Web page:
[This issue, we sit down for an interview with witch and author, Logan Albright. Here, he discusses his personal spiritual practice; his forthcoming book, Conform Or Be Cast Out; and his other projects.]

ev0ke: How do you define your spiritual practice? Does it have a name, or is it more intuitive and eclectic?

Logan Albright: My journey towards spirituality has taken place slowly over a long period of time. I started exploring ideas around ceremonial magic about fifteen years ago, and since then I’ve gradually drifted from agnosticism towards a fairly eclectic form of paganism. I suppose I would describe myself as a pantheist, but I draw from the teachings of the Hermetic Order of the Golden Dawn (which are themselves quite eclectic), Wicca, and Druidry. Lately I’ve been exploring Hinduism, which is rather fascinating and which has a surprising amount of overlap with the Western Mystery Tradition.

ev0ke: You state at one point that you are “always happy to put [your] faith in faerie tales, which contain more truth than most people realize.” What truths do you find in faerie tales? And what are some of your favorite stories?

LA: I’m using the term “faerie stories” here as it was used in a famous essay by Tolkien, speaking more broadly about imaginative literature in general. And in fact, Tolkien’s work, especially The Lord of the Rings, remains one of my favorite sources of inspiration from which I keep discovering new lessons all the time. My favorite lately is the metaphor of the One Ring, and how the desire to wield power for good is seldom better than the desire to wield it for evil. I’m also a huge fan of Paradise Lost, as I mention in the book, and its perhaps unintentional messages about individuality and independence. But a more literal reading of faerie tales works as well. You can learn a lot from the Brothers Grimm about honor, duty, honesty, integrity, sacrifice, and not judging a book by its cover. Just about any story that is written honestly and not as a propaganda piece is going to have life lessons that the author didn’t necessarily intend. 

ev0ke: Conform Or Be Cast Out will be published by Moon Books in November 2021. Congratulations! First, how did this book come about? What inspired its creation?

LA: I’ve always been attracted to free thinkers and contrarians, people who refuse to accept the established orthodoxy and who try to find a different way to do things. It doesn’t take long to realize that such people, though they may achieve great things, are seldom popular. Over time I began to notice a recurring pattern in which nonconformists were not only criticized, but compared to literal demons and devil worshippers. The topic of general resistance to nonconformity was too broad (at least for me to tackle!), but I thought this more narrow exploration of literal demonization would be interesting, as well as something I have not seen anyone else address much before.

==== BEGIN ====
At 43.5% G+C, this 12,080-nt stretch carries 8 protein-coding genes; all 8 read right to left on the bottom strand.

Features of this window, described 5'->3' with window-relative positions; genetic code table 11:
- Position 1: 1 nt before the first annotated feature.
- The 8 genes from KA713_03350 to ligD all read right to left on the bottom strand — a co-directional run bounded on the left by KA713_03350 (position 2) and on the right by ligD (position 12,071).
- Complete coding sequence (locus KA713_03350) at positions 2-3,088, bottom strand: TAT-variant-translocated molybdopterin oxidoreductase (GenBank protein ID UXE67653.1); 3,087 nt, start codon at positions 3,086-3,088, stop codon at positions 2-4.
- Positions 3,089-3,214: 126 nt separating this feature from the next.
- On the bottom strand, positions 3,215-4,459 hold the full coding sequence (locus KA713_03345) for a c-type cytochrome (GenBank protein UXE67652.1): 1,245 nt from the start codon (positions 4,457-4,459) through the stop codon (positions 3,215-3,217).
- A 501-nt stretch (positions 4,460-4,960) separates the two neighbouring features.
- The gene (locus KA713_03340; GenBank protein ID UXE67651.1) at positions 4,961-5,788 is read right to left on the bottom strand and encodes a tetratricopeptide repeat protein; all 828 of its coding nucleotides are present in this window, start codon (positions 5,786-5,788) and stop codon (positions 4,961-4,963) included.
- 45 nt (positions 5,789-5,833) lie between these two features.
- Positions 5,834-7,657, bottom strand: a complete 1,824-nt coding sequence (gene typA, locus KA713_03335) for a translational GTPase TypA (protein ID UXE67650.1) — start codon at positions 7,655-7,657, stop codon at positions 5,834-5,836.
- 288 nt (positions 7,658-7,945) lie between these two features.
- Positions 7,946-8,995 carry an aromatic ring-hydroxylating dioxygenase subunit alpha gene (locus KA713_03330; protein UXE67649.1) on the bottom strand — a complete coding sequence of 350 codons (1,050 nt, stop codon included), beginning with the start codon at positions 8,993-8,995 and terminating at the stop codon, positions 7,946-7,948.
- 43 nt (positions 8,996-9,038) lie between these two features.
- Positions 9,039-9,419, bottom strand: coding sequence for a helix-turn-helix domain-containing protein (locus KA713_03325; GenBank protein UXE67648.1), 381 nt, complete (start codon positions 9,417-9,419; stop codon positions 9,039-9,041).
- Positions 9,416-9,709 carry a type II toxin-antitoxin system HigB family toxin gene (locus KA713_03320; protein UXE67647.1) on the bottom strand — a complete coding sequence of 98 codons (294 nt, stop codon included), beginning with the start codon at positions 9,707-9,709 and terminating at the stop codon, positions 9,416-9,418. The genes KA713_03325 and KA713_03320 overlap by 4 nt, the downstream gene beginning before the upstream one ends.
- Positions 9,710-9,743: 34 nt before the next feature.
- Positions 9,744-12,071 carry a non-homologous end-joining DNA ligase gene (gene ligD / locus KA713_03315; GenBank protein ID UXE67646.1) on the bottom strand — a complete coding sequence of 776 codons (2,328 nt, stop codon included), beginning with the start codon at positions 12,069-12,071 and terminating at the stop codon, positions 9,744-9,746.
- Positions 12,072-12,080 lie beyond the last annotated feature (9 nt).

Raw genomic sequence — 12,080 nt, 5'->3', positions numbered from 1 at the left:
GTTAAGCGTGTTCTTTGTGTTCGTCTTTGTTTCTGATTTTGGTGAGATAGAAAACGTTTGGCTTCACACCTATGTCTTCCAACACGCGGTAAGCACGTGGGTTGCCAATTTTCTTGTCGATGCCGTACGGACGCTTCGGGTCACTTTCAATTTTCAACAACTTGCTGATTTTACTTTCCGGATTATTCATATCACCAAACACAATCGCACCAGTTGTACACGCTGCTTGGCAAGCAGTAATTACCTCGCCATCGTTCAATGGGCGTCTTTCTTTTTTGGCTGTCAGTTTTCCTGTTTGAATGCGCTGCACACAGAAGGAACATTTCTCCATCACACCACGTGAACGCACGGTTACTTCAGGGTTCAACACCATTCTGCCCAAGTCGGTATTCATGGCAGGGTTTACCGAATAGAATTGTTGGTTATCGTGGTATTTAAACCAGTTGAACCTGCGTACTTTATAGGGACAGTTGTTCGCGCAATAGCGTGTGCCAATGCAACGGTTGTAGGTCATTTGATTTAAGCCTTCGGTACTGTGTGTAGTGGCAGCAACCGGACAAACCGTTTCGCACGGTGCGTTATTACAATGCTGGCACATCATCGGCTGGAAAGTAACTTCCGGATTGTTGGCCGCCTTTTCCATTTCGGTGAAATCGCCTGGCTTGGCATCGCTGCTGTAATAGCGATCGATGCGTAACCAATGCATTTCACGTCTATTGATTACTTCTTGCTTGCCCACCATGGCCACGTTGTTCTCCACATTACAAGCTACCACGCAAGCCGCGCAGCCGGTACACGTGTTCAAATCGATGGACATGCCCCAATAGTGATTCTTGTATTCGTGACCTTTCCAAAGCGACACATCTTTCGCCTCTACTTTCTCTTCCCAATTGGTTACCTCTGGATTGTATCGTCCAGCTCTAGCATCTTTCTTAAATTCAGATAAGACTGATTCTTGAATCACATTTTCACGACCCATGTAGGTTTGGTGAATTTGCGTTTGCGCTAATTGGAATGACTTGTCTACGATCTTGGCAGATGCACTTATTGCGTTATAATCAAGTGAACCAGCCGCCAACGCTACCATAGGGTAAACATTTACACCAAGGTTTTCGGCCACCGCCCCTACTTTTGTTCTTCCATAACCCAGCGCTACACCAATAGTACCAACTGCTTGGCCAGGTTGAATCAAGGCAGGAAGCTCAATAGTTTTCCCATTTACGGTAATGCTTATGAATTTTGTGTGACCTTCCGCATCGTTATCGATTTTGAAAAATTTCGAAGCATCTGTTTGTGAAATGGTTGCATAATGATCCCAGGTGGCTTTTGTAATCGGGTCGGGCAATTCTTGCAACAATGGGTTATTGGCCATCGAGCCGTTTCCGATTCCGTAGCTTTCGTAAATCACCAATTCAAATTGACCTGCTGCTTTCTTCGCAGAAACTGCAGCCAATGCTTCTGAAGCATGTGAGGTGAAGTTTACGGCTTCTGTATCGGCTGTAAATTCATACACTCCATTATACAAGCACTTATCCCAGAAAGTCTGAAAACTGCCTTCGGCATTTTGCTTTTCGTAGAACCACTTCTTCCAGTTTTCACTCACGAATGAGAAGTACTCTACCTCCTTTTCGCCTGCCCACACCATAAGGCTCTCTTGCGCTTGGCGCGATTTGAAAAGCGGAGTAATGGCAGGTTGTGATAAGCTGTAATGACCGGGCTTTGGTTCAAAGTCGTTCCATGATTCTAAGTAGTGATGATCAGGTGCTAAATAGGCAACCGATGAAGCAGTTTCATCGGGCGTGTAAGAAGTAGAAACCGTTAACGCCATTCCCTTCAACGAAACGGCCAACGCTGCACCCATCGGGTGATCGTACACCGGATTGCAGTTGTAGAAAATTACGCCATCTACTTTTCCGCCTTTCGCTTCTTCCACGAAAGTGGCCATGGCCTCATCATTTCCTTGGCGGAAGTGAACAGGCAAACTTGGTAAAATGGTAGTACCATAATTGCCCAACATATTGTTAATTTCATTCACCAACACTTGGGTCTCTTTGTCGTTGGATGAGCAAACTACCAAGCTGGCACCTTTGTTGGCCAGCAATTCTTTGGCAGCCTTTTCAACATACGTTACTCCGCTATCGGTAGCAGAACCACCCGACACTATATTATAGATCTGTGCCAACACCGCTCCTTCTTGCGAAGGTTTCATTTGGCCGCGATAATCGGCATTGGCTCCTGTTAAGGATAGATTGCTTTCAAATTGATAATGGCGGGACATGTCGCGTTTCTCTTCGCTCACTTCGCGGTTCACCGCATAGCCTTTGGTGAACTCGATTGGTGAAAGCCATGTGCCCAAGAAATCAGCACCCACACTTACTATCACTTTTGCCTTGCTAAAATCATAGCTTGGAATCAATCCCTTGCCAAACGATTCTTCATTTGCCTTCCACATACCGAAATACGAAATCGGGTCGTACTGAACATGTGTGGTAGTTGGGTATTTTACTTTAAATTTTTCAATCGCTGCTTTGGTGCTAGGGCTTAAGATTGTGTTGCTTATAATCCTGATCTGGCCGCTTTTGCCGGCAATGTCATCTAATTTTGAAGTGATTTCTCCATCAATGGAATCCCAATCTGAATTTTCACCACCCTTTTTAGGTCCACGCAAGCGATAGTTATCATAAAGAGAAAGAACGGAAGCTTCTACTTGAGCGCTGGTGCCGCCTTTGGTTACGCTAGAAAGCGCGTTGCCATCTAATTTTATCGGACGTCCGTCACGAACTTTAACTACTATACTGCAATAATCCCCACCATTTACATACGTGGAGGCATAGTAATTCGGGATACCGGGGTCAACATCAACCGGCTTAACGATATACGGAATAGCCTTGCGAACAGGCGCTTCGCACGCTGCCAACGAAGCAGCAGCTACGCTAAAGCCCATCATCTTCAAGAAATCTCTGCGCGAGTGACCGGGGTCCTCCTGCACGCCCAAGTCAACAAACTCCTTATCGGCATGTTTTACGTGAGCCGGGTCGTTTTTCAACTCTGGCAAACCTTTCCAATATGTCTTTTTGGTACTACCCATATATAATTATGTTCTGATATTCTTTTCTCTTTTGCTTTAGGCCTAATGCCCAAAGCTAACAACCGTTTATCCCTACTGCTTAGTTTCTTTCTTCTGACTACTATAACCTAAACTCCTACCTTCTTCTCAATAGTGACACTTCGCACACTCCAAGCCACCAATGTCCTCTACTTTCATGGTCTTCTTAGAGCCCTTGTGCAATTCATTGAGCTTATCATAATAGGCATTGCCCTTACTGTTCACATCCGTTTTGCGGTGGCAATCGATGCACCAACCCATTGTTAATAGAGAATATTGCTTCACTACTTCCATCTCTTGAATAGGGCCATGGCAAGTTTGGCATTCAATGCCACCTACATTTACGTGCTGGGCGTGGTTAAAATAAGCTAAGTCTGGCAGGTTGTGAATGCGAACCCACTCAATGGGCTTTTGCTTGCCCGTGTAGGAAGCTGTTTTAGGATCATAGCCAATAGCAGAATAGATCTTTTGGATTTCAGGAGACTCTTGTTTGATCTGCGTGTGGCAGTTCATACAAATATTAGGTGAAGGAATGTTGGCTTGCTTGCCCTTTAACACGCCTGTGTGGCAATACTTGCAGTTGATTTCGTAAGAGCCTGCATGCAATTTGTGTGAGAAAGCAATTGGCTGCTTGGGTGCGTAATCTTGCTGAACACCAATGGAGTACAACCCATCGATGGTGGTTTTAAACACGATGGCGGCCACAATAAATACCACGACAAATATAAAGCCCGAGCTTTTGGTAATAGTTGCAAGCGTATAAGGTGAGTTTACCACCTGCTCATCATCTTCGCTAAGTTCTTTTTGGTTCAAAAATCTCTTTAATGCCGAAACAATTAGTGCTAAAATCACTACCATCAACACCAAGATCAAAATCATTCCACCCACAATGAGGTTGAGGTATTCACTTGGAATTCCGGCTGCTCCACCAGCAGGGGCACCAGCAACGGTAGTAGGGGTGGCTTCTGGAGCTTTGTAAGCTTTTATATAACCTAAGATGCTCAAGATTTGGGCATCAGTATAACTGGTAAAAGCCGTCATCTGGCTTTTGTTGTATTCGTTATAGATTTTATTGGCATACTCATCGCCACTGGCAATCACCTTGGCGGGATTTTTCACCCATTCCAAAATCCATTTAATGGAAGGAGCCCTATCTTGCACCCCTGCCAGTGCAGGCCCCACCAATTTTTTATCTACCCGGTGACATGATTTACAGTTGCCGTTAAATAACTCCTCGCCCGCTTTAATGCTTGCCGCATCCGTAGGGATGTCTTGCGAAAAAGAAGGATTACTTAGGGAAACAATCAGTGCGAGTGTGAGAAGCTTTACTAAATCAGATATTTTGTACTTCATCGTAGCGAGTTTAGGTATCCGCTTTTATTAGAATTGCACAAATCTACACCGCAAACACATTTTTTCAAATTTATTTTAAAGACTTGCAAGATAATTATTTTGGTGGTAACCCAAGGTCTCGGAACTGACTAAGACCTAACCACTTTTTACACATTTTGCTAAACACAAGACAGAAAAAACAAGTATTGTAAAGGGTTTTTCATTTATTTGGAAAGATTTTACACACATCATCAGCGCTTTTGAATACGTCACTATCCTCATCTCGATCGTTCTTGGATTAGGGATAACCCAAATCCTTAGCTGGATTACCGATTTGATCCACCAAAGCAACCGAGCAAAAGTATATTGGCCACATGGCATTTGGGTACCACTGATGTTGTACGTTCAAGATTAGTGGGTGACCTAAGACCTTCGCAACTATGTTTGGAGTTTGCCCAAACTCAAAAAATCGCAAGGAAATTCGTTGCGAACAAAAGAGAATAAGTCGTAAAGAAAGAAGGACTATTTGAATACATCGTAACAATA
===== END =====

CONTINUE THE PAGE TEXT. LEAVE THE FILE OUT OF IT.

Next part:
ev0ke: Conform Or Be Cast Out covers a wide range of topics, from witchcraft to medicine to zombie movies. What sort of research went into the book? Long trips to the library? Lengthy discussions with psychologists and sociologists?

LA: I have to admit that my research methods are fairly passive. I’m always reading from a wide variety of different disciplines that interest me. Every once in a while, I start to notice parallels between subjects you wouldn’t necessarily expect to go together. For example, the history of psychiatry, witchcraft, and 19th century political movements all contain instances of people who went against the grain and were demonized for it. As I discover these connections, I note them down and it’s only when I have enough for a book that I start writing. Of course, then I have to supplement these initial findings with more targeted research to fill in the gaps, but generally the research leads to the idea for a book rather than the other way around.

ev0ke: What interesting or unusual discovery (historical, literary, psychological, et cetera) did you make that you absolutely had to include in the book?